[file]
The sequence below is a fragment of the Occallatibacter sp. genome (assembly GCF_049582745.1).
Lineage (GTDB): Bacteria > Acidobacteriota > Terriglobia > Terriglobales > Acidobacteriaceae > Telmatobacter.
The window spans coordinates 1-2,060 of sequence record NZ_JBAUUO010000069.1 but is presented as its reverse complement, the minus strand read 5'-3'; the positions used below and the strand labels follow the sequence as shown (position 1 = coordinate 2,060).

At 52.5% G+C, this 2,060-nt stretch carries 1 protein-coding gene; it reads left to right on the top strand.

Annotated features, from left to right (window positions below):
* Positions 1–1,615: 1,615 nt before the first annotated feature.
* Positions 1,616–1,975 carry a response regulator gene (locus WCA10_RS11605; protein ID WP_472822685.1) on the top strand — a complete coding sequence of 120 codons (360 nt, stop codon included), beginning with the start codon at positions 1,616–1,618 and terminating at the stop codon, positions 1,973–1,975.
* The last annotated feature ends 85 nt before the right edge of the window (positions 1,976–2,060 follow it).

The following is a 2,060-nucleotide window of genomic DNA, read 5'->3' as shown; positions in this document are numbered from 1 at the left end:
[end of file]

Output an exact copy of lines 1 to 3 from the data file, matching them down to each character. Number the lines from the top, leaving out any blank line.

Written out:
The sequence below is a fragment of the Occallatibacter sp. genome (assembly GCF_049582745.1).
Lineage (GTDB): Bacteria > Acidobacteriota > Terriglobia > Terriglobales > Acidobacteriaceae > Telmatobacter.
The window spans coordinates 1-2,060 of sequence record NZ_JBAUUO010000069.1 but is presented as its reverse complement, the minus strand read 5'-3'; the positions used below and the strand labels follow the sequence as shown (position 1 = coordinate 2,060).